Build Bridges, Not Walls
Critical (i.e., separating) methods apply only to the world-as-nature. It would be easier to break up a theme of Beethoven with dissecting knife or acid than to break up the soul by methods of abstract thought. Nature-knowledge and man-knowledge have neither ways nor aims in common.
- Oswald Spengler (1880-1936)
Sleep Reconstitutes Consciousness - A Daily Metamorphosis and a planksip Möbius Maker
Build Bridges, Not Walls
Inspired by Oswald Spengler (1880-1936)'s quote, "Critical (i.e., separating) methods apply only to the world-as-nature. It would be easier to break up a theme of Beethoven with dissecting knife or acid than to break up the soul by methods of abstract thought. Nature-knowledge and man-knowledge have neither ways nor aims in common". The titled responsion is
The human-nature epistomology is portrayed by Spengler as a fallacy of unachievable ends. For me, the means uniting this human-nature dichotomy is an ideal worth moving towards. Indifference to this end is mean in itself and to be avoided at the peril of our continued bio existence. Diversity should not default to call out concepts of intersectionality.
Both nature-knowledge and man-knowledge have no aims or ways in common; neither are they mutually exclusive. The following is a discussion of nature-knowledge, man-knowledge and the relationship between them.
Knowledge is that which we know or are acquainted with by some method of knowledge. What I know, you may know, or what you yourself know.
Knowledge is always relative to a specific time and place. It is a process of knowledge that goes from the present to the past. Knowledge is always an attempt at understanding.
Knowledge is objective. The way knowledge is known depends on the method of knowledge. For example, if we know about a certain event in the past, then we can say that the event occurred in this particular way or time. However, knowledge is also subjective and dependent on a particular time and place.
Knowledge is based on logic. There are three forms of logic: syllogism, inductive logic and the syllogistic calculus. Each has its own uses and is used in different situations. A student who is learning how to write will learn syllogistic logic. A scientist would learn inductive logic and so on.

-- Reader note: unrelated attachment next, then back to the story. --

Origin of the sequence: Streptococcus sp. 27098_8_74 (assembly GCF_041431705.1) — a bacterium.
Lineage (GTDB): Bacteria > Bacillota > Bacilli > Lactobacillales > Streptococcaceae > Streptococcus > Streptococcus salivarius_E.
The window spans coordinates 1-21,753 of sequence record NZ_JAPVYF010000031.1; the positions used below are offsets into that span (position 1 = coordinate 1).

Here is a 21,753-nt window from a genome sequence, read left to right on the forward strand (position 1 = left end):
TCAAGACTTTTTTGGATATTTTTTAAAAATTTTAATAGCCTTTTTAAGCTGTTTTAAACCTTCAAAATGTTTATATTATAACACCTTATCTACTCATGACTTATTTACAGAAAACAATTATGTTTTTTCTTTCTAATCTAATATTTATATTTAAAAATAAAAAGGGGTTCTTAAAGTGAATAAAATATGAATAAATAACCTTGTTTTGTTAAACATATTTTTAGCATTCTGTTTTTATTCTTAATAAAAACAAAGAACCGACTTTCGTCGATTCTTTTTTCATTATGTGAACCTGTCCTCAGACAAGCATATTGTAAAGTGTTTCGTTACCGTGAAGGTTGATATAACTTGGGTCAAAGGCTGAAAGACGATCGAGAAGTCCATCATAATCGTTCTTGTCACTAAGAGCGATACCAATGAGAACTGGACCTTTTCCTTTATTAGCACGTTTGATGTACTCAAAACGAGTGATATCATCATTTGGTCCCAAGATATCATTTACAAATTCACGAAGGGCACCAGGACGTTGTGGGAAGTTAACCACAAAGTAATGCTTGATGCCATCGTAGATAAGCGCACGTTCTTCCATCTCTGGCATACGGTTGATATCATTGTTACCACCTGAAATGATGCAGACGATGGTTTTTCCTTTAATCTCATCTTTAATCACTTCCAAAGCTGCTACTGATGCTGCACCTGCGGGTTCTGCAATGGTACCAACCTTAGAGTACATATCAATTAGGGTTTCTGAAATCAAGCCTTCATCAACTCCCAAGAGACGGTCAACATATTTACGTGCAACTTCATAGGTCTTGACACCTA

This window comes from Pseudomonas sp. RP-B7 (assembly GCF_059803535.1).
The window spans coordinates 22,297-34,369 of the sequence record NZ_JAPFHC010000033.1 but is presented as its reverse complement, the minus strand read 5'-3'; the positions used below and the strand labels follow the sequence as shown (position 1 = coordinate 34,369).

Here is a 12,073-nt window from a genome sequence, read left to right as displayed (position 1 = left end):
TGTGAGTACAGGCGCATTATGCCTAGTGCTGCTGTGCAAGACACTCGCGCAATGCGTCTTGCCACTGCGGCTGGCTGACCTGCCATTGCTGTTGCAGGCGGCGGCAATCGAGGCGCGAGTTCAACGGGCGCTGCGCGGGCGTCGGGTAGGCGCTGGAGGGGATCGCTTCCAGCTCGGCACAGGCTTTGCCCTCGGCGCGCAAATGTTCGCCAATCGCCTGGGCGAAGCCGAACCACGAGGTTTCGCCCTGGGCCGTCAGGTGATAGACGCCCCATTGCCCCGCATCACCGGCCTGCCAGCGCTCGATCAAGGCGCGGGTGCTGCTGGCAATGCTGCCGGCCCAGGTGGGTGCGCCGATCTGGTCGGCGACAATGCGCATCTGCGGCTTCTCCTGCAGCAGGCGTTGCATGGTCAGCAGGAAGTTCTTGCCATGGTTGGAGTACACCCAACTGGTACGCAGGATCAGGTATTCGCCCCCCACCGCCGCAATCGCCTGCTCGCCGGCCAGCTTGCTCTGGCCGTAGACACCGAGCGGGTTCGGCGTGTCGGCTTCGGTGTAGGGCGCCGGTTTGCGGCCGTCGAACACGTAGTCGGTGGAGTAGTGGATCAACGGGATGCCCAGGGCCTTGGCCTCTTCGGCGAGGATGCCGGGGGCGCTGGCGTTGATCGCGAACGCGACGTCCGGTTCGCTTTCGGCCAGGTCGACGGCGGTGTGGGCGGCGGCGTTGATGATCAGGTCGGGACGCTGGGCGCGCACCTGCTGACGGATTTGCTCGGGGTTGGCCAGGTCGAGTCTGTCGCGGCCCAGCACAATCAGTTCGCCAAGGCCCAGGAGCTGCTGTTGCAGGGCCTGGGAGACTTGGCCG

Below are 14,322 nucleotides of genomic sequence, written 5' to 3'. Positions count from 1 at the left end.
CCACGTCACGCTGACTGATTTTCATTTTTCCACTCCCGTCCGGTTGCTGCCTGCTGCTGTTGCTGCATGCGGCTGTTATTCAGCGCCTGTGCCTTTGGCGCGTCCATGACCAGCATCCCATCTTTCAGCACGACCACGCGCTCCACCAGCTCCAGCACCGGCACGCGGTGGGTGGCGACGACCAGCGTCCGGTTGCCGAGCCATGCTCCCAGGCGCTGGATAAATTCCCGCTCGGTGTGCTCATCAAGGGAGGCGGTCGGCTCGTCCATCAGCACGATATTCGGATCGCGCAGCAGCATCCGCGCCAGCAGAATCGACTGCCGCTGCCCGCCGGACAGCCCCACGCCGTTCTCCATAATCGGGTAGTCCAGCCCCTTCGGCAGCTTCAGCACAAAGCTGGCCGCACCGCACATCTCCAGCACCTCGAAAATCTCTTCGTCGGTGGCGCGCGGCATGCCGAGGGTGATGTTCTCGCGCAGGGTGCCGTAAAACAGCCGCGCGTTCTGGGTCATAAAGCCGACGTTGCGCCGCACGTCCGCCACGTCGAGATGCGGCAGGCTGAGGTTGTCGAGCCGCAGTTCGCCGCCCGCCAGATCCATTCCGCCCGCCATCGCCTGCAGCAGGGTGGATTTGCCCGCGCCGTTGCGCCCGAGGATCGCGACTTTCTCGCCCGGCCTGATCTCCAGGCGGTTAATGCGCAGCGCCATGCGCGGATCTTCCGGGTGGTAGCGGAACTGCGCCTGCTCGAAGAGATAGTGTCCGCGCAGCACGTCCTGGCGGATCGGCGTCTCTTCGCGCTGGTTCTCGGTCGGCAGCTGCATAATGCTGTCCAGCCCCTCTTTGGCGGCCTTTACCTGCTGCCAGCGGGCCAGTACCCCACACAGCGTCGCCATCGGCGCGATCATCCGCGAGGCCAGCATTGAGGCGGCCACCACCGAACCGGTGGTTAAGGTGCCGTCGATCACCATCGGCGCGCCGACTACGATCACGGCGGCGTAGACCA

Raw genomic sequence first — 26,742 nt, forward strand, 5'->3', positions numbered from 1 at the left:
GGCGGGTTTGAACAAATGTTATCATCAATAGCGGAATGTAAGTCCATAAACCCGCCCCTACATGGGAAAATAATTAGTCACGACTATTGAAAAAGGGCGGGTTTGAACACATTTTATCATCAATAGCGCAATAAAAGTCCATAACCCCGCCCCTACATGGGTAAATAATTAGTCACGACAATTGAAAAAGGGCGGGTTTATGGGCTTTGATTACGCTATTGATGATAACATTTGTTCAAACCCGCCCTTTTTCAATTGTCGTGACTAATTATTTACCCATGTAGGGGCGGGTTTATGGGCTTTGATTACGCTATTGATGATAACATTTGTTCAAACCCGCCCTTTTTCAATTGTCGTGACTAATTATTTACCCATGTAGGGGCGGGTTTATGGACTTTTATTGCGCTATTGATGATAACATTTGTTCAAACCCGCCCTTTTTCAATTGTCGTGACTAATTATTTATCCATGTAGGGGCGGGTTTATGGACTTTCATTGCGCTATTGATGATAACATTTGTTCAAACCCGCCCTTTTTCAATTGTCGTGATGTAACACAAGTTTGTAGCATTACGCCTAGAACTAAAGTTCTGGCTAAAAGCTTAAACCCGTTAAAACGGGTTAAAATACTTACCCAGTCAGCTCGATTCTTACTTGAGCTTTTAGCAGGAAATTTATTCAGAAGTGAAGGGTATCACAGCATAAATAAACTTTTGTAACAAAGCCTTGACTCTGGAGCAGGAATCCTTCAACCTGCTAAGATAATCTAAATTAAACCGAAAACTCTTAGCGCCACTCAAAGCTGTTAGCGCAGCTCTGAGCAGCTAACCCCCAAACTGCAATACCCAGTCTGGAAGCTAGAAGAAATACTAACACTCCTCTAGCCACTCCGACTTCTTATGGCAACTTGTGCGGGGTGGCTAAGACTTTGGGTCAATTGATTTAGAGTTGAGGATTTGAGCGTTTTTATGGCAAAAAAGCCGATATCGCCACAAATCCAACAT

Nature-knowledge is more general and is used to describe various types of objects in the universe. It is usually used in a scientific context.
Knowledge is a kind of knowledge, but is not knowledge. Knowledge is the process of being able to describe things. Knowledge cannot be described or explained, only experiences can.
Nature-knowledge is the most important type of knowledge because it gives us the ability to understand and use the world. around us. It also provides information about how things really are. and what they are like, so it makes life possible for us. It helps us in every direction and helps us achieve success.
The best source of nature-knowledge is a scientific study or experiment. A study of nature can also be called a research study.
Science is a branch of knowledge that deals with the study of phenomena and their causes. The study of nature is based on scientific research to give us knowledge about things in the universe.
The study of nature is part of the scientific research. The study of nature helps us in our day-to-day lives because it is one of the best ways to predict the future.
Science is a discipline of knowledge and is therefore, very subjective. The study of nature is more subjective than objective. since the results of scientific studies depend on the interpretation of the experiment.
In scientific studies, the results of the experiment are based on the analysis of all the data. It is the result of analysis and not the result of the experiment, but results are based on the interpretation of the experiment.
Nature-knowledge is based on observation, experimentation and observation, and that means there are two types of scientific studies. Experimentation can be used for observation and study of nature. or for investigation of nature.